Defining Workplace Bullying
In order to create a framework to prevent workplace bullying, employers must learn and understand what workplace bullying entails. Although there are various forms of bullying, many forms of bullying may involve behaviors such as the following:
Making derogatory or intimidating comments towards an individual, their work, or their ability to perform their work;
Attempts to negatively impact an individual’s work, or prevent an individual from performing work;
Attempts to incite others to engage in the bullying of an individual; and
Spreading gossip or rumors designed to negatively impact an individual, or cause others to question that individual’s professionalism, capability, and skills.
Usually workplace bullying is verbal in nature rather than physical; the above list is far from comprehensive to describe what could be considered as workplace bullying.
Workplace bullying may be difficult to spot because the bully may take discreet actions to bully their target. Examples of workplace bullying include the following:
During a meeting, an employee is continually interrupted or mocked by another individual who speaks over or belittles them, or the individual makes exaggerated facial expressions such as rolling their eyes to discourage the employee from participating in the meeting.
An individual aggressively berates another employee at a staff meeting or in a group e-mail.
An individual makes negative comments or disparaging jokes about another employee either whether the employee is present or not, and/or encourages other co-workers to do the same.
An individual who has the responsibility to delegate tasks to an employee deliberately chooses not to notify the employee of the task and deadline until such a time as the employee will be incapable of completing the work, likely causing the senior management or the boss to question the employee’s work ethic.
An employee is intentionally excluded from department or team meetings or events, to make the employee appear unimportant or disengaged.
An individual physically intimidates an employee by invading the employee’s personal space or disrespecting their privacy.
Employers should also understand that workplace bullying is likely to be repetitive and may escalate over time. Victims of workplace bullying are made to feel powerless or too embarrassed to defend themselves or seek redress to end the bullying. This is why employers must also implement an anti-bullying policy in the workplace.
Drafting an Anti-Bullying Policy
The only way an employer can protect its employees from workplace bullying is to adopt a robust anti-bullying policy that clearly sets forth that any form of bullying will not be tolerated and identifies and provides examples of unacceptable bullying behaviors. The policy should also set forth procedures for how employees at any level may report incidents of bullying, even if the employee may want to report it anonymously. An anti-bullying policy should include a framework where an employee may be able to bypass having to report the bullying in a specific sequence or up through a specific chain of command, if the bully in question is the victim’s direct supervisor or manager. Further, employers should encourage an open-door policy for employees to report workplace bullying in a safe, supportive environment without penalty or judgment.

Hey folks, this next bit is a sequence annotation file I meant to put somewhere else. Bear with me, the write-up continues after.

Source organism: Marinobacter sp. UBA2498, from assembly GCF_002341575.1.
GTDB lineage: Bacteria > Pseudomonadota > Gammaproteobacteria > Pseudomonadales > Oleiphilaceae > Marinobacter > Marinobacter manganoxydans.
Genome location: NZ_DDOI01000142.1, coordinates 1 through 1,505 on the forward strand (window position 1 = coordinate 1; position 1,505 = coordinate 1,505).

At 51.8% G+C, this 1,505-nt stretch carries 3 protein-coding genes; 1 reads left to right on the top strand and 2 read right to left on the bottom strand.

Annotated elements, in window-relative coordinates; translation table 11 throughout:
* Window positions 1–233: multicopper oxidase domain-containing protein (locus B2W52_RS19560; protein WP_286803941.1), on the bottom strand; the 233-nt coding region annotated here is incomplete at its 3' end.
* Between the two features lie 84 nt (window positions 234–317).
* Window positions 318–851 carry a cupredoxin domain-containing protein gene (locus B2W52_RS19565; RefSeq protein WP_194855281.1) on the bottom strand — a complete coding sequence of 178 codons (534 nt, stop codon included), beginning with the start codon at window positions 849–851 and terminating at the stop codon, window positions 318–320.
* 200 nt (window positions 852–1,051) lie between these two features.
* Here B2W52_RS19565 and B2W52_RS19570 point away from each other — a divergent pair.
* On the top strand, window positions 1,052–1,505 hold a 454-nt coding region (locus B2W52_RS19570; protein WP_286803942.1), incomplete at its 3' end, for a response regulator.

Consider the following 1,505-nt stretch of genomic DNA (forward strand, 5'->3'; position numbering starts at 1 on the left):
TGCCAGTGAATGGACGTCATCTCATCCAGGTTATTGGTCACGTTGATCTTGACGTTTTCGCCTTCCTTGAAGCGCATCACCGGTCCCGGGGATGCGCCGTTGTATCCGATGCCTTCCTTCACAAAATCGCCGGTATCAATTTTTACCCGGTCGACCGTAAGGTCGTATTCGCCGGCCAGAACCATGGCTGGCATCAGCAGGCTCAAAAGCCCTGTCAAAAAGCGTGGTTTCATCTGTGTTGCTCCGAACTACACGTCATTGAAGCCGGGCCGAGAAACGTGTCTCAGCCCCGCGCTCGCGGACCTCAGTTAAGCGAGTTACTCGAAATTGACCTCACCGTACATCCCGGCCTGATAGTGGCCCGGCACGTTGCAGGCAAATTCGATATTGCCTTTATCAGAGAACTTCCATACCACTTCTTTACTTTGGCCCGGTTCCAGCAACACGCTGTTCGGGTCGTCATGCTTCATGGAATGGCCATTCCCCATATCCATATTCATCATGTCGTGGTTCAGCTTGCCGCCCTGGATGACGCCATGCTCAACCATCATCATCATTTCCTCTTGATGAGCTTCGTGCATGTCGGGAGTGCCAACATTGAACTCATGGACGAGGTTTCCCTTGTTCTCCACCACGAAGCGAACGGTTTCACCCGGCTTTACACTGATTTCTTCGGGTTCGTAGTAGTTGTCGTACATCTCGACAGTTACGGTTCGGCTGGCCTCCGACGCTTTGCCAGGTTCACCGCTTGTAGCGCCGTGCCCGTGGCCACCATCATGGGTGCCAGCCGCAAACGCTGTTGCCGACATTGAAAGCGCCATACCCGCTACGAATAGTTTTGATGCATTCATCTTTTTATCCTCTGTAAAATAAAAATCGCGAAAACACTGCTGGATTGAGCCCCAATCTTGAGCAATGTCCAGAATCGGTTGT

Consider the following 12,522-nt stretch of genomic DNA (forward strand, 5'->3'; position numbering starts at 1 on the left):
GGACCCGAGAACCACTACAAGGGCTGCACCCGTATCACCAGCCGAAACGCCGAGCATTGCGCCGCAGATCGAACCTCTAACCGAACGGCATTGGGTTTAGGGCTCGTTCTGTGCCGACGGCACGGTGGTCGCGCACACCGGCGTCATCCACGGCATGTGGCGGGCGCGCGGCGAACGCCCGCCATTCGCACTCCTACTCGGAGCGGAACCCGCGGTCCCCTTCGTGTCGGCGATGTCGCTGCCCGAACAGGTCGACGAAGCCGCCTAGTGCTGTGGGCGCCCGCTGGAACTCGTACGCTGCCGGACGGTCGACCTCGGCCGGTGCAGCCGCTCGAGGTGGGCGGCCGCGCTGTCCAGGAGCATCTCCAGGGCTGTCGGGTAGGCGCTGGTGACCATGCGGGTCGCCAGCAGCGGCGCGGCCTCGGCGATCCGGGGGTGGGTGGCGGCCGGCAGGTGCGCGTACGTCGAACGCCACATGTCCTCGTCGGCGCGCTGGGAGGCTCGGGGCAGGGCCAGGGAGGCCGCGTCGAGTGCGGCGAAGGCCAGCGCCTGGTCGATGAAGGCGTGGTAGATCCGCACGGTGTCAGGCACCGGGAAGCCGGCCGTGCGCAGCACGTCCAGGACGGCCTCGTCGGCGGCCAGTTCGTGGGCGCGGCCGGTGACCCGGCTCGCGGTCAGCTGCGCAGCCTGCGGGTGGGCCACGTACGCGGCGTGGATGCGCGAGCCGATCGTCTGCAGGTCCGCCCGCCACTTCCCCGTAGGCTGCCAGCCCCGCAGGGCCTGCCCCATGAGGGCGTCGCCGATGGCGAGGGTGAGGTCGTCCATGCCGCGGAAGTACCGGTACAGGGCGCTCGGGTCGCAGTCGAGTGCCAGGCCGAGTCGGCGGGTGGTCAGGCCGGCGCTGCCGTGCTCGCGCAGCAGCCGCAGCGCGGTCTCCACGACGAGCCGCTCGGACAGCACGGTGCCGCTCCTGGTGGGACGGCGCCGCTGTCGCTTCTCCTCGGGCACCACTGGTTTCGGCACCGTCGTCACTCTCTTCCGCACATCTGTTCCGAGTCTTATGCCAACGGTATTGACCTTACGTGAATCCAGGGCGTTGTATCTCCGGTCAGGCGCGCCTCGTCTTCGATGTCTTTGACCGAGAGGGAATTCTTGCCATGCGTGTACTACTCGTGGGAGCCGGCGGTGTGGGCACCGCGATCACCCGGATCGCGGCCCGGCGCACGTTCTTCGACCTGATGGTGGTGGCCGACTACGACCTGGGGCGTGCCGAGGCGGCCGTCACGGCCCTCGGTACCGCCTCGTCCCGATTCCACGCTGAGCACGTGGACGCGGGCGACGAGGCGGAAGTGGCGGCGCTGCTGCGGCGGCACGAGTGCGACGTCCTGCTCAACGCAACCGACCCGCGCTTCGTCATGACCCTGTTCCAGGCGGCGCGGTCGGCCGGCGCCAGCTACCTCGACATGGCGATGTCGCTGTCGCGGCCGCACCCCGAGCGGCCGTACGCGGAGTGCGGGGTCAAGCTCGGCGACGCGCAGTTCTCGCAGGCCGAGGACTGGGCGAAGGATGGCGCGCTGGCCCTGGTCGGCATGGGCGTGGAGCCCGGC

An effective anti-bullying policy will set forth the procedures for how an allegation of workplace bullying will be dealt with, including who will be responsible for investigating the complaint and what steps will be taken to investigate the complaint to promptly address the complaint. The policy should also explain that if an investigation corroborates the allegation of bullying, immediate corrective actions will be taken to redress the bullying. Additionally, the policy should explain the consequences and disciplinary steps that will be taken against the aggressor based on the severity, duration and scope of the bullying.
Providing Anti-Bullying Training
Implementing a policy is not enough to protect your employees. All employees should be trained and educated on the nature of workplace bullying and how to recognize it – whether as a victim, witness, or bully, and how to report it. Further, all managers and supervisors must be trained not only to recognize the signs of workplace bullying and how to respond to bullying complaints, but also be trained on effective management skills and techniques, since managers and supervisors may tend to display bullying behaviors as a result of their position. The key to protecting employees from workplace bullying is to avoid a disrespectful and negative work environment and to establish and continually support a corporate culture that impedes the inclination to bully before the behavior can start. Training all senior management, including all managers and supervisors, on anti-bullying in the workplace will begin to set a positive corporate culture that will trickle from the top of the company down to all employees.